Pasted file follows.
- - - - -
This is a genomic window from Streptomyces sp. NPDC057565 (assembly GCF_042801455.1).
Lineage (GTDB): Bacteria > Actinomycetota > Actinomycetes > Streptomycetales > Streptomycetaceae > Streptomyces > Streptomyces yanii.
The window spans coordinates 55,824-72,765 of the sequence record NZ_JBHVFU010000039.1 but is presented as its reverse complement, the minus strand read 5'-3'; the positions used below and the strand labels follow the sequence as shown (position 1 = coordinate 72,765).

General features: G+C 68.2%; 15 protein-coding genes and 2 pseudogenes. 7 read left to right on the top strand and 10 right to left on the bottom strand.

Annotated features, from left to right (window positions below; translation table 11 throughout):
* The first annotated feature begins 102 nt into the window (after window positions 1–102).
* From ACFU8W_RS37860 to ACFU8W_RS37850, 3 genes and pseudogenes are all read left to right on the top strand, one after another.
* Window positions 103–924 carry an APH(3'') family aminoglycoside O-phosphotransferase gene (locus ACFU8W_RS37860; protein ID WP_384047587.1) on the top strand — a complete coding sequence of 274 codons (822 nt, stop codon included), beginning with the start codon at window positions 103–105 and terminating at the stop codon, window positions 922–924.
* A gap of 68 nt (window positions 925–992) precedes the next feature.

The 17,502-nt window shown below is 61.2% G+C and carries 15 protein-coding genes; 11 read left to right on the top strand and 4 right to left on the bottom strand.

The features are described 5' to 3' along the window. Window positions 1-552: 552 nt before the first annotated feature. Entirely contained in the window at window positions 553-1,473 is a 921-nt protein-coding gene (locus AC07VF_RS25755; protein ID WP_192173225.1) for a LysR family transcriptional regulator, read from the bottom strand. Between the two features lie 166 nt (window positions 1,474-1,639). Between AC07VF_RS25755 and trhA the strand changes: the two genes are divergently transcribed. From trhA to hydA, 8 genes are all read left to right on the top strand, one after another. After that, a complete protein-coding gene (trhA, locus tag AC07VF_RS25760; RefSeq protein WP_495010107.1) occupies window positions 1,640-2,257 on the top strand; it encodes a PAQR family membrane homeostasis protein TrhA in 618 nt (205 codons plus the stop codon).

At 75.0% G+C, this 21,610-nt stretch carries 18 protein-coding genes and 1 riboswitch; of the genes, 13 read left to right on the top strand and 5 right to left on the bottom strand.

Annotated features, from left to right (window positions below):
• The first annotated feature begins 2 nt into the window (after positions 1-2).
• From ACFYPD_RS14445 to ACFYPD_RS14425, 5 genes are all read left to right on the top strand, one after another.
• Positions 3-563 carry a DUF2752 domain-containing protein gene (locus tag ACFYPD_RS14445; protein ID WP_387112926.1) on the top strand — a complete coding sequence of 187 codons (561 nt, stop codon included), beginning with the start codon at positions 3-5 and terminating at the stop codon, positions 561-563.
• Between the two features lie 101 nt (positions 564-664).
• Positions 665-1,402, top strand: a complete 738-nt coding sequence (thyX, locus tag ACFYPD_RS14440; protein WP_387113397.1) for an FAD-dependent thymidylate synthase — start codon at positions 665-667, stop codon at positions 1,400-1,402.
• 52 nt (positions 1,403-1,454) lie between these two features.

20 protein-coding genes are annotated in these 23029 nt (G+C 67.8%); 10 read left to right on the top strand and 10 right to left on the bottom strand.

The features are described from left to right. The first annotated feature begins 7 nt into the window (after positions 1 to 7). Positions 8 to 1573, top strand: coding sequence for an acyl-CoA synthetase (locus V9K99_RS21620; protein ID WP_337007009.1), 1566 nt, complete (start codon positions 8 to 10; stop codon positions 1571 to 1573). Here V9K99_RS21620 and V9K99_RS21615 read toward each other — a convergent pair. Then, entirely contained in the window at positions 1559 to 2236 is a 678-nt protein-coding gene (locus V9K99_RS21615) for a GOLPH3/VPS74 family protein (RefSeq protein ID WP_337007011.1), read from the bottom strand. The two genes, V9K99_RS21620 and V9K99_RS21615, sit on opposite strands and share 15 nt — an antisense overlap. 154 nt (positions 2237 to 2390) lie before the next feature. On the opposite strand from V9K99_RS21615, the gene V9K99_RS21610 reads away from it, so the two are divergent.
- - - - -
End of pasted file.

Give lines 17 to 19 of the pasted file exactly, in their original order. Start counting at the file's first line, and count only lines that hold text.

• Between the two features lie 101 nt (positions 564-664).
• Positions 665-1,402, top strand: a complete 738-nt coding sequence (thyX, locus tag ACFYPD_RS14440; protein WP_387113397.1) for an FAD-dependent thymidylate synthase — start codon at positions 665-667, stop codon at positions 1,400-1,402.
• 52 nt (positions 1,403-1,454) lie between these two features.